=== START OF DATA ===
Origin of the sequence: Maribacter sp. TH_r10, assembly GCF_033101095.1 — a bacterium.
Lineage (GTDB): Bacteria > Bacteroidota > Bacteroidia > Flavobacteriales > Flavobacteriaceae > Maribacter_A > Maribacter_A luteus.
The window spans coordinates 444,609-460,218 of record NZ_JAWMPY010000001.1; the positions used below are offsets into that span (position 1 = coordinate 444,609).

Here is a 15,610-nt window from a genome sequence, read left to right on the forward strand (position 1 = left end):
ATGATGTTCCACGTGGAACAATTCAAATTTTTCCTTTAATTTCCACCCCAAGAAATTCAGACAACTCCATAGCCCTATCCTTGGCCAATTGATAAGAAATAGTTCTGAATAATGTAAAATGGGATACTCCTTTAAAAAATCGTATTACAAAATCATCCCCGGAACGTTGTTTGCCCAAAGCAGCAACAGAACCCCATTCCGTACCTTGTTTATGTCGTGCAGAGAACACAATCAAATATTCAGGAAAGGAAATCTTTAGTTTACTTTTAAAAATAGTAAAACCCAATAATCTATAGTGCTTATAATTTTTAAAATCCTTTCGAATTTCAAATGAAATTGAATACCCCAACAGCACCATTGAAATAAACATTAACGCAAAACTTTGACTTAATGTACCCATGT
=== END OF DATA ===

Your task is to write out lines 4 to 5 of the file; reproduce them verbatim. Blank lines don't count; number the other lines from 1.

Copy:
Here is a 15,610-nt window from a genome sequence, read left to right on the forward strand (position 1 = left end):
ATGATGTTCCACGTGGAACAATTCAAATTTTTCCTTTAATTTCCACCCCAAGAAATTCAGACAACTCCATAGCCCTATCCTTGGCCAATTGATAAGAAATAGTTCTGAATAATGTAAAATGGGATACTCCTTTAAAAAATCGTATTACAAAATCATCCCCGGAACGTTGTTTGCCCAAAGCAGCAACAGAACCCCATTCCGTACCTTGTTTATGTCGTGCAGAGAACACAATCAAATATTCAGGAAAGGAAATCTTTAGTTTACTTTTAAAAATAGTAAAACCCAATAATCTATAGTGCTTATAATTTTTAAAATCCTTTCGAATTTCAAATGAAATTGAATACCCCAACAGCACCATTGAAATAAACATTAACGCAAAACTTTGACTTAATGTACCCATGT